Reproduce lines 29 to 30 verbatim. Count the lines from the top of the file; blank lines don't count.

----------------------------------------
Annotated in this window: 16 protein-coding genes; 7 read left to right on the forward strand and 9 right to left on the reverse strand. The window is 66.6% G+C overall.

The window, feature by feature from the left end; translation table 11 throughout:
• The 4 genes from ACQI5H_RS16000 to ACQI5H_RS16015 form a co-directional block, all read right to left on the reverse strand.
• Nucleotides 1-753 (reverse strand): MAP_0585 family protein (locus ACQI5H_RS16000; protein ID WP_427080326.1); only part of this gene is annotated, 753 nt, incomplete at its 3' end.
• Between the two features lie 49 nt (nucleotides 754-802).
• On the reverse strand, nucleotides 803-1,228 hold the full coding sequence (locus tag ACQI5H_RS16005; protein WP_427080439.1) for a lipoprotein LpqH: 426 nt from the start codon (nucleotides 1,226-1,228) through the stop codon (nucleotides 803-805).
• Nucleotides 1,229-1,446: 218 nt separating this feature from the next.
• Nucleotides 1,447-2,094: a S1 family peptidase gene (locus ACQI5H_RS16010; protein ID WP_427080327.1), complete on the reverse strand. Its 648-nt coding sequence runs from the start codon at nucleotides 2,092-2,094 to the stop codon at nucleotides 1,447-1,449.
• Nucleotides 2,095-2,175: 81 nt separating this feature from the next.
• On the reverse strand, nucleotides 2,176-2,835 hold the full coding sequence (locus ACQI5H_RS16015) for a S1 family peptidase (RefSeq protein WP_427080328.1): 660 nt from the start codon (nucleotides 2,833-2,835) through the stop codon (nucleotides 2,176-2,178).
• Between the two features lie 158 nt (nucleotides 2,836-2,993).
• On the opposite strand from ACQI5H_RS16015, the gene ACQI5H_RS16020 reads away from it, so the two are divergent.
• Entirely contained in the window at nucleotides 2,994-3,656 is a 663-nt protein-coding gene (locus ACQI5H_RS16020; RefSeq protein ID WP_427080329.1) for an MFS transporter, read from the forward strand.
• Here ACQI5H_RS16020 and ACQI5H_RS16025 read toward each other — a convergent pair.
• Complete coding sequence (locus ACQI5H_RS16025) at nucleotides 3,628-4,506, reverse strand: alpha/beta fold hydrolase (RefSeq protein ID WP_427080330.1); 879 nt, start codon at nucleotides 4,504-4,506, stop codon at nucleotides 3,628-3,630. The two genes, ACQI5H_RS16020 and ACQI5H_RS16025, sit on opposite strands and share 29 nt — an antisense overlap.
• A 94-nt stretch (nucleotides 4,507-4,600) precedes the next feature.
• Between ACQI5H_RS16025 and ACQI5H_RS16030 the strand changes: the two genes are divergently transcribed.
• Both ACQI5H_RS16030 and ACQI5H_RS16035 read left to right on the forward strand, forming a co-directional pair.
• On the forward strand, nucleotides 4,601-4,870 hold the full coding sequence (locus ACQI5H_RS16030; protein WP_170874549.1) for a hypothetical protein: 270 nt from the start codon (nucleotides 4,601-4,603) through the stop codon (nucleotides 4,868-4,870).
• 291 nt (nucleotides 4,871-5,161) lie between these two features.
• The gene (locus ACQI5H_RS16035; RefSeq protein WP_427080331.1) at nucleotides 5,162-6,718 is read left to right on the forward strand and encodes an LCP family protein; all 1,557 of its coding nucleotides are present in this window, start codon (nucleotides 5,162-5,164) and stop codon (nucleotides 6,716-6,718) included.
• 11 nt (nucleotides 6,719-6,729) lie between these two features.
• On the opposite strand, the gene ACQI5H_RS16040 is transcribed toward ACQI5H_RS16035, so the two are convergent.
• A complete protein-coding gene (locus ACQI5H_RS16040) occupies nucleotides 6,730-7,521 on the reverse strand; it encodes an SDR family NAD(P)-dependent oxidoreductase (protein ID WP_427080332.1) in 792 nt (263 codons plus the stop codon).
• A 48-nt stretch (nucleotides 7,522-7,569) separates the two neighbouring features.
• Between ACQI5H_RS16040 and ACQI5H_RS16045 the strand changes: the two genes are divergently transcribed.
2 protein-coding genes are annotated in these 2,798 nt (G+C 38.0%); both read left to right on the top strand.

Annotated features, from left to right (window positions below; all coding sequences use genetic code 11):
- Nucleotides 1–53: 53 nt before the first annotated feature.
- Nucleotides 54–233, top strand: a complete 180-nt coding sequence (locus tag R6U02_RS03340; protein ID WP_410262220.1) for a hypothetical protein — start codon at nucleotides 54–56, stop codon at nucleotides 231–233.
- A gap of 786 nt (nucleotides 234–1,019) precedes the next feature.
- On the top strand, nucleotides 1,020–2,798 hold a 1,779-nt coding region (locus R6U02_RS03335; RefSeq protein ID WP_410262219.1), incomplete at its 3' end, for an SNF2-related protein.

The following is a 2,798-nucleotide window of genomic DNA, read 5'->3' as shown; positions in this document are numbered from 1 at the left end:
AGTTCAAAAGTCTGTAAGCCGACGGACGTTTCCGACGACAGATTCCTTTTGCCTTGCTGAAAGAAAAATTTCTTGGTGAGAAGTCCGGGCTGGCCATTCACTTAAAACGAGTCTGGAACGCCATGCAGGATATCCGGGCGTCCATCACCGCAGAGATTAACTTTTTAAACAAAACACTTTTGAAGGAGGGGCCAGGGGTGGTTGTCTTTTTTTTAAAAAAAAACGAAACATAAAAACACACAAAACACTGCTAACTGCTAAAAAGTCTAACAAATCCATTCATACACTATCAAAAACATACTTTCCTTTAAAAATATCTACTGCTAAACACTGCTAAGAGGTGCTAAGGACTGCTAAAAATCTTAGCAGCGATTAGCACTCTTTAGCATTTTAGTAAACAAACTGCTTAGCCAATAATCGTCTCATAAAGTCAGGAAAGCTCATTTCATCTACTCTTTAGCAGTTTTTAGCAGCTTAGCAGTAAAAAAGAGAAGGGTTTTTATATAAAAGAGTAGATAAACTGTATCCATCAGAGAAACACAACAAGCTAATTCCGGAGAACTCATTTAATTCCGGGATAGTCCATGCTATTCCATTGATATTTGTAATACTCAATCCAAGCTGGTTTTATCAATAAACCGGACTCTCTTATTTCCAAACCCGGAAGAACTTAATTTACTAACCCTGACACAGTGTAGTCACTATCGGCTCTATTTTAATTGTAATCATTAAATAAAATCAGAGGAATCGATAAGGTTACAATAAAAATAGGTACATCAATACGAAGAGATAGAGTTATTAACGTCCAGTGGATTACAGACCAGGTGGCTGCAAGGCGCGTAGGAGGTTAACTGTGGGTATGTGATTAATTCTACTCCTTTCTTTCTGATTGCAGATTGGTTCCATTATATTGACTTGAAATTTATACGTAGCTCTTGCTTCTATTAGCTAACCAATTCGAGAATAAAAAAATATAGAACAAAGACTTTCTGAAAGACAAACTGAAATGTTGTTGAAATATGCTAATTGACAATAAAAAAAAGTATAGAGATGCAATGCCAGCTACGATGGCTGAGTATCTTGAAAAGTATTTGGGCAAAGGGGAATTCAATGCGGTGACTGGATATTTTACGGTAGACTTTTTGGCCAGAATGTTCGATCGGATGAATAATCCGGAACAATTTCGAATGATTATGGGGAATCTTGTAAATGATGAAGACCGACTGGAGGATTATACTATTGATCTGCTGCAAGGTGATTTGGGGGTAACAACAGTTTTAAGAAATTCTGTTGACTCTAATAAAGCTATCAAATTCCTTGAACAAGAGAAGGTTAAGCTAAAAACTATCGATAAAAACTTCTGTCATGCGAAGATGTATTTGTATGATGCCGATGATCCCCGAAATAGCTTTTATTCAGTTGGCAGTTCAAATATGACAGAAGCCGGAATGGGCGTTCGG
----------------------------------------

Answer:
- Nucleotides 1–53: 53 nt before the first annotated feature.
- Nucleotides 54–233, top strand: a complete 180-nt coding sequence (locus tag R6U02_RS03340; protein ID WP_410262220.1) for a hypothetical protein — start codon at nucleotides 54–56, stop codon at nucleotides 231–233.